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Monthly Archives: June 2014
Mathematics the fun way
this is something to be encouraged
Per the New York Times, “With the increased recognition that an important part of brain development occurs within the first three years of a child’s life, and that reading to children enhances vocabulary and other important communication skills, the group, which represents 62,000 pediatricians across the country, is asking its members to become powerful advocates for reading aloud, every time a baby visits the doctor.”
Reading, talking and singing are all considered important in increasing the number of words children hear and know at the earliest ages, creating distinct advantages when they begin school.
This should be reason enough to visit your local library.
Click here for the entire New York Times article.
– posted by Ed, Reference Services
A new study conducted at the Icahn School of Medicine at Mount Sinai shows mechanisms behind cocoa’s benefit which may lead to new treatments or dietary regimens.
A specific preparation of cocoa-extract called Lavado may reduce damage to nerve pathways seen in Alzheimer’s disease patients’ brai…
Read more Cocoa Extract May Influence Alzheimer’s Disease Mechanisms
Homemade truffles are very easy to make but always seem quite impressive. They are perfect for the end of a meal or as a gift. I made these for a lunch with friends for Royal Ascot week.
Royal Ascot, if you haven’t heard of it, is one of the most important horse racing events in the calendar. It lasts for a week and is “Royal” because the Queen attends every day. She leaves Windsor Castle by car and is driven through the Great Park where she and the most important members of her party get into the horse-driven carriages that they take to the racecourse. Waving at the Queen as she passes in her carriage has become a tradition: I look forward to it every year. It almost makes up for a week of chaos and traffic nightmares! My friend Vana organises a lunch for the mums…
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Blurring Borders: Fear, Shame, and Sexuality in Brazil and Beyond
Sexuality is a complex and mysterious aspect of human existence and interaction. Though it has come to represent one’s identity since the 18th century (Weeks, 2006), sexuality was once seen as a behavior, and didn’t inform the construction of one’s identity, nor the way one is perceived by society. Nowadays, for better and for worse, sexuality and identity are inseparably linked. But the multiplicity of sexual identities is not aptly summarized by the slew of labels that attempt to homogenize groups of distinct individuals into neat, legible boxes.
Interestingly enough, and perhaps counterintuitively, heterosexuality is at least as limiting, if not more so, than other sexual referents. Society wants to be able to identify homosexuals with ease- therefore the limits of heterosexuality are relatively well-defined, especially in contrast with homosexuality, which is more of an umbrella term than a precise…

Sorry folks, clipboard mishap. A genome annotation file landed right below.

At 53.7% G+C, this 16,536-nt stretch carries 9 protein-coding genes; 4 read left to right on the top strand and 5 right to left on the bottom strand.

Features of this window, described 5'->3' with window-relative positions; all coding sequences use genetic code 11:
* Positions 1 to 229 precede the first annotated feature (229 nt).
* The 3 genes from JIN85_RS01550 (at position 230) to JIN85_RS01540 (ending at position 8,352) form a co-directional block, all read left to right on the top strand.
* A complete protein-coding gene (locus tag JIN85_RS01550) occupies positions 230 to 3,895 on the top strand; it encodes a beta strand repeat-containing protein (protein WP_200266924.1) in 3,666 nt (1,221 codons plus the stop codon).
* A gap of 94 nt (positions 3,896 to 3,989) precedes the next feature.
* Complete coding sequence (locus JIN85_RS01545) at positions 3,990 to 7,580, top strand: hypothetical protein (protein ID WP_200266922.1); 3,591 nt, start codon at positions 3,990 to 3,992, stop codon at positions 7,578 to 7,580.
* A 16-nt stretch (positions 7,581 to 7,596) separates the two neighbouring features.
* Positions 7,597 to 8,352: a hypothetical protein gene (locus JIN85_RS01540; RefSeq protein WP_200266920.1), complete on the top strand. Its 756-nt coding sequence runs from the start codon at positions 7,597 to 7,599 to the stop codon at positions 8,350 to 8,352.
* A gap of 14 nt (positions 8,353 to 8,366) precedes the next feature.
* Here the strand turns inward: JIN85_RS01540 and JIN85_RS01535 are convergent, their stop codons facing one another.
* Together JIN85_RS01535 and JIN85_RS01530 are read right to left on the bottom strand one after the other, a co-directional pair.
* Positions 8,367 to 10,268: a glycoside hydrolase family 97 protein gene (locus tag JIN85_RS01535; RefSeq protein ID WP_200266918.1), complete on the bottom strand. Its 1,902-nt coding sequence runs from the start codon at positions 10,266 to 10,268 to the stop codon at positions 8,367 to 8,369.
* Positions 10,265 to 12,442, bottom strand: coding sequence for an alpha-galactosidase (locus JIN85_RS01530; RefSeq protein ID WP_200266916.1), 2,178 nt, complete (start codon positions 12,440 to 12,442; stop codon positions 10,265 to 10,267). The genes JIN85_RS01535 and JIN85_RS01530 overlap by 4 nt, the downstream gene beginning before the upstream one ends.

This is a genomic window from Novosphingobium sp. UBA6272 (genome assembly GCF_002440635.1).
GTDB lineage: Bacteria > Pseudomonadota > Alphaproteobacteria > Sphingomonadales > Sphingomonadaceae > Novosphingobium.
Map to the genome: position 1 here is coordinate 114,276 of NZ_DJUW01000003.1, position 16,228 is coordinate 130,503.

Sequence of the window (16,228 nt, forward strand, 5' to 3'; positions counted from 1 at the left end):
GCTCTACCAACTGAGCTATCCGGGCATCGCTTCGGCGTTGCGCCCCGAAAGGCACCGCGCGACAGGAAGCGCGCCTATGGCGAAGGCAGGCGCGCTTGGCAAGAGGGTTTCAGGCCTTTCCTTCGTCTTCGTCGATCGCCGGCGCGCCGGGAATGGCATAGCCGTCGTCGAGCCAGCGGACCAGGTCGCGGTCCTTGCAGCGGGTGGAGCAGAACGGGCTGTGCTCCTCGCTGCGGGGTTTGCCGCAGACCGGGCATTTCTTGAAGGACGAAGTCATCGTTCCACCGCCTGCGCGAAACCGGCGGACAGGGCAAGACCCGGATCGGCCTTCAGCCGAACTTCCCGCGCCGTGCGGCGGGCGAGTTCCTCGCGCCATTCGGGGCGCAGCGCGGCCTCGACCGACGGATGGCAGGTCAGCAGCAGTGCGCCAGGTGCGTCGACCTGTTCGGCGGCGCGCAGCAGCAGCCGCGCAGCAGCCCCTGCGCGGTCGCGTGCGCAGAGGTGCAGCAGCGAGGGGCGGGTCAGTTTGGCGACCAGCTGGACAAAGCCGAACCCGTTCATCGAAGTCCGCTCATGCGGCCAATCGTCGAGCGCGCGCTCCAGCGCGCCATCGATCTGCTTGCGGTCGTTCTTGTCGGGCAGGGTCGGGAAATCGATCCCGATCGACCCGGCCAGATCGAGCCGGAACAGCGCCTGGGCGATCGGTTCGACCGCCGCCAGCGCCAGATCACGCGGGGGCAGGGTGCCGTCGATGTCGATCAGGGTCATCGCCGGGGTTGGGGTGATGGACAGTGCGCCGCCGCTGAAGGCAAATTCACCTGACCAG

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an eye opener…
Today, Friday 20th June, 2014 saw the official release of the 2014 Trafficking In Persons Report by U.S. Secretary of State, John Kerry. This long-awaited annual publication serves as a means whereby the US Department of State ranks the efforts of many of the world’s governments to combat modern slavery.
According to the Department of State’s website, “[t]he Trafficking in Persons (TIP) Report is the U. S. Government’s principal diplomatic tool to engage foreign governments on human trafficking. It is also the world’s most comprehensive resource of governmental anti-human trafficking efforts and reflects the U. S. Government’s commitment to global leadership on this key human rights and law enforcement issue. In the TIP Report, the Department of State places each country onto one of three tiers based on the extent of their governments’ efforts to comply with the “minimum standards for the elimination of trafficking” found in Section 108 of…
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ASL around the world: A Trinidadian, an Englishman, a Nigerian and a Guyanese walk into a park in Guyana…
More interesting stuff from people making a difference…
In 2012, I made the short trip to Guyana to meet with members of the Deaf community in the capital, Georgetown, to see some of the work being done by a group then called Deaf in Guyana, now called the Deaf Association of Guyana (DAG), and to do some initial linguistic research. Walking through Georgetown’s beautiful botanical gardens one afternoon, a group of us happened to meet a hearing Nigerian man who had gone to a deaf school as a child in Nigeria (his father was the principal, I think). We chatted together for a while as we waited for a rain shower to pass. We talked about the differences between our countries, about languages and religions. As we talked — a Nigerian, an Englishman, two Trinidadians and one Guyanese, some hearing, some Deaf — the language we used was American Sign Language.
I thought of that trip as I read Julie Hochgesang’s…
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